David Steen recalls: “Richard had just married Ann Turkel and I was sent to do some shots of the honeymooners at home. Richard had many homes, 16 in all at that time all over the world including one in Nassau where they were staying and I was visiting.
Like a few of the guys I have photographed, Richard was a heavy drinker and you had to keep up with him. If he asked, ‘Do you want a drink?’ you couldn’t ask for a lemonade, better you just had what he was having. I found him in one of his moods where he was adamant that he didn’t want to be photographed. Well, when you’ve flown all that way to photograph and then the somebody says forget it, you’re not happy. The days passed and I was due to fly back to London in the evening and I still didn’t have any photographs and was starting to panic. At about three o’clock in the afternoon Richard eventually came around and said, ‘Come on then…’ and I got my session with him and Ann on the beach.
It was such a relief. That’s the sort of guy he was, unpredictable. He had a quirky sense of humour. Later on in life when he was living permanently in a suite at The Savoy Hotel, he was taken ill and needed to go into hospital. As they carried him on a stretcher through the foyer to the waiting ambulance, people were coming into the hotel for lunch. He couldn’t resist the opportunity, and raising himself up he told the astonished customers, ‘It’s the food, it’s the food!’
Location: Nassau, Bahamas
Biography: Born in 1930 in Limerick, Ireland, Harris made his screen debut in the 1958 film Alive and Kicking. This was followed by solid supporting roles in films such as Shake Hands with the Devil (1959), The Guns of Navarone (1961) and Mutiny on the Bounty (1962). But he jumped to the top of Hollywood’s list of leading men in 1963 following his performance as young coal miner turned professional rugby player in This Sporting Life which earned him an Oscar nomination. Once a notorious drinker and hell-raiser to rival Oliver Reed, his work during the Seventies and Eighties isn’t widely revered, but in 1990 he once again earned an Oscar nomination for Best Actor for his role in The Field. The roles he chose were never anything but varied and shortly before his death he played Professor Dumbledore in Harry Potter and the Chamber of Secrets (2002), allegedly under the duress of his daughter.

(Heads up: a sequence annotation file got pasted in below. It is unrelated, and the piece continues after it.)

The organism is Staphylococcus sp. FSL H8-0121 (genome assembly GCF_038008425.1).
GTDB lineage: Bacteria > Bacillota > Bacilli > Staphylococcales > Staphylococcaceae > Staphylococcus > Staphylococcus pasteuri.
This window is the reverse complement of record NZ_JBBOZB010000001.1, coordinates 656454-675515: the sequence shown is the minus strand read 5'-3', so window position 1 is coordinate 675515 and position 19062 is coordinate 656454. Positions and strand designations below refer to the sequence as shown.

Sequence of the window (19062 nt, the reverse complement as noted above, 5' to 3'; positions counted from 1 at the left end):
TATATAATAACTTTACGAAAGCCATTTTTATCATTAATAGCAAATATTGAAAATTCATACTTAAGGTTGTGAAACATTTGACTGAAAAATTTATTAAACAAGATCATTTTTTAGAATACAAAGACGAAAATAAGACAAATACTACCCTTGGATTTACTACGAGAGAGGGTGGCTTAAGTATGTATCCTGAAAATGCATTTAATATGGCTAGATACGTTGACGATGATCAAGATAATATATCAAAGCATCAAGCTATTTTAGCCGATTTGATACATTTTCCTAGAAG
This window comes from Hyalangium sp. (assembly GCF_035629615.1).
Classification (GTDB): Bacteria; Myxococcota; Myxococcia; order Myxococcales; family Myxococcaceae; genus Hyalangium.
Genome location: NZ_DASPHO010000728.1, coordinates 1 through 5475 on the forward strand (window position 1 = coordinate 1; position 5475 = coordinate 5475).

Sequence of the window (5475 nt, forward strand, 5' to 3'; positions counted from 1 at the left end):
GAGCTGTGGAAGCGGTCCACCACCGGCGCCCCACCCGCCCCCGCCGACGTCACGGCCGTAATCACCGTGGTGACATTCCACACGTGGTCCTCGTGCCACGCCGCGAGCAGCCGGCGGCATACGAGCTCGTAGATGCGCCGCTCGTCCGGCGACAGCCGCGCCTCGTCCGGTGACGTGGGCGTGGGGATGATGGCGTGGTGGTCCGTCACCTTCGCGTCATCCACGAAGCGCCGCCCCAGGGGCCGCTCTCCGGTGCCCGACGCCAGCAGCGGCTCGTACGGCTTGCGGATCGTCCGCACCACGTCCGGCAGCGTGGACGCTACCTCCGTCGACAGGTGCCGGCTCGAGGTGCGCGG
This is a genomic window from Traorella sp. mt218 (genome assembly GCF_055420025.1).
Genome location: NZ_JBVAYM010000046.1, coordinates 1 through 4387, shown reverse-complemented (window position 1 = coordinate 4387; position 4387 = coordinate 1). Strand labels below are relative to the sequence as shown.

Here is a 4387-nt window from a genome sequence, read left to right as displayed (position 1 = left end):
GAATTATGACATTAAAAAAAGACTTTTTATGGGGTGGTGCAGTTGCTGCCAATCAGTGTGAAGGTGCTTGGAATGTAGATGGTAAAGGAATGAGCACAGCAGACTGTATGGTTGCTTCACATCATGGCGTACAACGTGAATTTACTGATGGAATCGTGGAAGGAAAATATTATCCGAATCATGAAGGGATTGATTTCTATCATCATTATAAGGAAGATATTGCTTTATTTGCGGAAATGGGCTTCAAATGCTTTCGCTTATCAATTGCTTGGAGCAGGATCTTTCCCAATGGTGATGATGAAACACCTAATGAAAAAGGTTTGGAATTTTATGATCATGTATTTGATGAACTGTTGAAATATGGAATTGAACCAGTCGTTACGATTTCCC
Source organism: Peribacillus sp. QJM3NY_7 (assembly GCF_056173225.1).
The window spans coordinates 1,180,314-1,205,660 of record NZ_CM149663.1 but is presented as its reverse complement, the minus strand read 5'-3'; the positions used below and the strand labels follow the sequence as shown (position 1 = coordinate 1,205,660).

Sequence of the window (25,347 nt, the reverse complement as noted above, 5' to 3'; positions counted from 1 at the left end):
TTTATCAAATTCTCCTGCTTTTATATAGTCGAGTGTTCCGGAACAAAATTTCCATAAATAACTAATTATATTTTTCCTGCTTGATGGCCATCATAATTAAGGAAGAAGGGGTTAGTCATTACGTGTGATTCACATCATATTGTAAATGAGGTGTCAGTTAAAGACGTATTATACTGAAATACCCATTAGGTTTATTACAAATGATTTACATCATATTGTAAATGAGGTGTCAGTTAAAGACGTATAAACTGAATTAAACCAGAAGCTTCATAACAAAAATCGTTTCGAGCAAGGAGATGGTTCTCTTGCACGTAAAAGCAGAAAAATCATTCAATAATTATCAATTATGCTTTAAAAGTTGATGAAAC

Print Type: Fibre-based Harman Galerie FB Digital
Printed by: Metro Imaging, London
Limited Editions: All prints are limited editions, no further prints are produced once sold
Bespoke: All prints are bespoke and printed to order, stamped and numbered
Presentation: Prints are supplied to clients flat in an acid-free box or rolled in a tube
Watermark: Watermarks will not be present on an original print
Copyright: © David Steen / The David Steen Archive